(Stories via the July 15, 1945 Chicago Tribune)

  • London's West End is lit once again, ending over 2,000 nights of blackouts and dim-outs.
  • At Wrigley Field, the Cubs beat the NY Giants twice, 5-3 and 7-2. The first place Cubs have won 18 of their last 22 games.

--

Detonation of the world's first nuclear device occurred on this day at the Trinity site, at Alamogordo, New Mexico. Physicist J. Robert Oppenheimer had played a key role during the Manhattan Project. News about the test would not be made public for several weeks. [More here]. (video, 1:38)

Swing Out Sister: “A hep-capade of fun... in a serenade of joy!”, on a double feature today at the Stratford. (photo via streetswing.com)

Monday
July 16
1945

Sunny came over about 6:00 and we went to the Stratford. We saw Delightfully Dangerous and Swing Out Sister. Came home at 11:30 and at 12:00 went out again to the China Clipper and had Chop Suey.

Sat on the front steps and who should come along but Ken Seiler. We talked to him for about a half-hour. Learned a lot. Jackson is married.”


Sis comments:

“I don't know who ‘Jackson’ is, but Ken Seiler was usually a ‘loner’ with no romantic attachments to anyone at that time. He just drifted in and out of our lives.

Notes:

  • Dot had seen Delightfully Dangerous before, on May 26th, with Larry.

Today's news:

  • Fleet's Planes Blast 128 Jap Ships- SHELL STEEL CITY 2D DAY - FIRE 1,000 TONS AT PORT - No Defense Offered by Enemy from Air or Sea: Struck anew by more than 1,000 tons of naval shells, Japan's industrial port of Murolan on Hokkaido belched tremendous explosions as the fleet bombardment continued yesterday. Adm. Nimitz announced today.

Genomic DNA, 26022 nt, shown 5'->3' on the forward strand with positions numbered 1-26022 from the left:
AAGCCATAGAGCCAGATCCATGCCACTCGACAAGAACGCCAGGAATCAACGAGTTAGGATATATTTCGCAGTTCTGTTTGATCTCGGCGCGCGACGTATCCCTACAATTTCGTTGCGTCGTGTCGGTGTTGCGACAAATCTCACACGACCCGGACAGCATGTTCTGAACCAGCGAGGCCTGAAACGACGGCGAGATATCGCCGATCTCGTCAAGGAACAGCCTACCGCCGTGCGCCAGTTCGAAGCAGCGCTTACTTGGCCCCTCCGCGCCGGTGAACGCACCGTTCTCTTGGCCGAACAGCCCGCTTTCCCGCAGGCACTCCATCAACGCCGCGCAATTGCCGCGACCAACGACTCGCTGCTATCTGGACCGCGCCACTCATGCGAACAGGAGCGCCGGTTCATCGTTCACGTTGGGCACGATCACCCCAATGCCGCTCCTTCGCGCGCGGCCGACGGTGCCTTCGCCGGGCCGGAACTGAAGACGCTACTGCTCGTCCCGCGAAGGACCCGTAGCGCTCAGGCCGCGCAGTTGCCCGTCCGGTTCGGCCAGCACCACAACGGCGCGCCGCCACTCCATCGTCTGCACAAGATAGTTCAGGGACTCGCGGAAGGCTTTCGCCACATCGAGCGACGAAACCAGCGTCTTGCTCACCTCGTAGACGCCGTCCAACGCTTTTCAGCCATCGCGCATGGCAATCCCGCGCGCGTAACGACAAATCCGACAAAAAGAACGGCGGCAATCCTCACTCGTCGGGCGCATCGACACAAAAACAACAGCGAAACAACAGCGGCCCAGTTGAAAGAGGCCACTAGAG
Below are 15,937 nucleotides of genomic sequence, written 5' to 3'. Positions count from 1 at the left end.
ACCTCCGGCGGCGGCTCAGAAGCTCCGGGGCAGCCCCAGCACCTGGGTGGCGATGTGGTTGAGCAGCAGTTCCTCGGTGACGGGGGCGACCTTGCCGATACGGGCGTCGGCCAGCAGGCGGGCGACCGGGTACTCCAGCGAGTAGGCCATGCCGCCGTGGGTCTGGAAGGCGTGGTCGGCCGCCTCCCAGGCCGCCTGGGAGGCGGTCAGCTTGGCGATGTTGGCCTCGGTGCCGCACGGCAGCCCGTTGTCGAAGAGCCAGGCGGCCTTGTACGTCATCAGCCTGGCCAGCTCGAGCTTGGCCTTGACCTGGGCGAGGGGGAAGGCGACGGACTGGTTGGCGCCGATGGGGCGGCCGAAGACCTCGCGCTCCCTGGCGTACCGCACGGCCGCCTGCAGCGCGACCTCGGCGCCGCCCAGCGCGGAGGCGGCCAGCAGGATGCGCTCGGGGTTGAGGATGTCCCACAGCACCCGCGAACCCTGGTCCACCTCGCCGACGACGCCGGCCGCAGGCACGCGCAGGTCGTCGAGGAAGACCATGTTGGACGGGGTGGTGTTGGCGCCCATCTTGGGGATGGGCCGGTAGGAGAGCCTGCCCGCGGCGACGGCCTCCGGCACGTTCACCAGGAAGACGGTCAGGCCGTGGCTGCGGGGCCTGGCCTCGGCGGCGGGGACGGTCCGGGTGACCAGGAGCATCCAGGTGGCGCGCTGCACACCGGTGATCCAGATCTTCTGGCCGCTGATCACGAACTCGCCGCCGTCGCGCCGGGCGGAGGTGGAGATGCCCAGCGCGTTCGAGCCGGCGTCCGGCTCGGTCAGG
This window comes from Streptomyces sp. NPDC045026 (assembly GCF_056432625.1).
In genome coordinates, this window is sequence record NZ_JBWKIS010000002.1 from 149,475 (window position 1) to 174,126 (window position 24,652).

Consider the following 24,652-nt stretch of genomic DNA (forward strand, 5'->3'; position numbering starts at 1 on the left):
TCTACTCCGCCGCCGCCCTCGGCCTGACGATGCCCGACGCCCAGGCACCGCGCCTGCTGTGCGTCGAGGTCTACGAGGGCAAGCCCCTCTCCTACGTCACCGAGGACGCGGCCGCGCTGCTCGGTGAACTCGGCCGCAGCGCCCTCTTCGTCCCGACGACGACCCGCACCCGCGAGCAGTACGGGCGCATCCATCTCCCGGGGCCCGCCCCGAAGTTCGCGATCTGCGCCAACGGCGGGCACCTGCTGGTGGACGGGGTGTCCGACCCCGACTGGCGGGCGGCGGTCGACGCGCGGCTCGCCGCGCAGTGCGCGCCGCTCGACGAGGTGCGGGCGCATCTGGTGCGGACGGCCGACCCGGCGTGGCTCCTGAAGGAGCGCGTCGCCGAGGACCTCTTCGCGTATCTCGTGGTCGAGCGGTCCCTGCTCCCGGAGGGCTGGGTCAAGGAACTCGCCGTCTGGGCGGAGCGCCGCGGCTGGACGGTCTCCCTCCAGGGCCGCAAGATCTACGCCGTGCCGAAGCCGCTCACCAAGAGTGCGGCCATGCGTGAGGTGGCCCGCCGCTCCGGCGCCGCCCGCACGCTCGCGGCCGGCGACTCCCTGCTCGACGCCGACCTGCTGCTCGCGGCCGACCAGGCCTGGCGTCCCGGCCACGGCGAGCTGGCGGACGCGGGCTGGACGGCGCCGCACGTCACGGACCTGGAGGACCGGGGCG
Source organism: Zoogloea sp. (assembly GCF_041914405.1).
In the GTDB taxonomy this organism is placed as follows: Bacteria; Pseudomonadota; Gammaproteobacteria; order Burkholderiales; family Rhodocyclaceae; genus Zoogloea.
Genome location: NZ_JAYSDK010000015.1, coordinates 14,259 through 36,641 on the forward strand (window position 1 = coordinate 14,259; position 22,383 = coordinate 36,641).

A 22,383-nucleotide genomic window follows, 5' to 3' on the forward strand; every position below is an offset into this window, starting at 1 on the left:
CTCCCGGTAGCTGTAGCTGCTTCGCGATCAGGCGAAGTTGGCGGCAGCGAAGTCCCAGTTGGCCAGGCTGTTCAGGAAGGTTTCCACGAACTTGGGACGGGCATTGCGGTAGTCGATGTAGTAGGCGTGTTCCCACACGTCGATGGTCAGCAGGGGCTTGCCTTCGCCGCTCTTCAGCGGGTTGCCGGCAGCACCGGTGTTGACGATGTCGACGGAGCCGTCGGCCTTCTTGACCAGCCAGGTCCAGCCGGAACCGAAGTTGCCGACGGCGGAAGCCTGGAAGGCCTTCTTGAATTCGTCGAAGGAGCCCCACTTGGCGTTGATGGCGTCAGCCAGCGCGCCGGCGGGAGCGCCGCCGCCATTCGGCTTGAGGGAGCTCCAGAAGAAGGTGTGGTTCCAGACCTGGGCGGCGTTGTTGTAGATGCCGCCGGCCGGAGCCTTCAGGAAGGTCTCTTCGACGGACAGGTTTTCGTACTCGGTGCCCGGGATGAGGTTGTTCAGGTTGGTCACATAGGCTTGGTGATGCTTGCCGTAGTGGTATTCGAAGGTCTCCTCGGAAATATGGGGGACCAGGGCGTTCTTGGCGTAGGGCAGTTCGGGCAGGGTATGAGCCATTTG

• BROOKFIELD ZOO ANIMALS HAVE A ‘POST-WAR PLAN’: Preliminary plans call for a man made mountain for animals of the American west and barless cages for apes. Plastic glass now used in plane turrets, will replace bars to isolate the large apes from the public if the material withstands durability tests.

(Stories via the July 16, 1945 Chicago Tribune)

  • President Truman, Winston Churchill, and Josef Stalin gather in Potsdam to decide the future of the defeated Germany.
  • Cubs 4, Giants 3. The Sox split a double header with the A's.

--


Salome Where She Danced, starring Yvonne DeCarlo.

(photos via tribenawaar.com, moviecrazed.com)

Tuesday
July 17
1945

Helen dropped in today, so I went for a walk and to the cleaners. While we were gone, Marge said Herb called.

Jim and I went to the Southtown and saw Salome Where She Danced and Patrick the Great. They were both good, especially the 1st. Wow-what a woman.

Then went to Minuet and had a hamburger. Sis and Sunny were by Sunny's. So I was with Marge.”

Today's news:

  • FOOD TO REMAIN SHORT UNTIL '46, CIVILIANS TOLD.
  • Jack [Jake] Lamotta Signs to Meet [Sugar Ray] Robinson in Chicago.

    (headlines via the July 17, 1945 Chicago Tribune)

  • The first British-American carrier air strike on the Tokyo area is launched. Allied battleships fire some 2,000 tons of shells on Hitachi in less than one hour.
  • Birthdays today: actor Donald Sutherland (10), jazz pianist Vince Guaraldi (17).
  • Giants 2, Cubs 1.

    --

    Recent events in the news: President Truman travels to Potsdam, Germany; The Ryukyus provide a springboard for U.S. invasion of Japan; Allies establish a presence in Berlin; the British ship HMS Barham capsizes. (Newsreel; 6-min.)

    Wednesday
    July 18
    1945

    Wow, what a very dull day. Sunny came over and then Ginny dropped in for awhile. We went for a walk, and went home and sat around, just gabbing. Boy, I was bored to tears.”

    Today's news: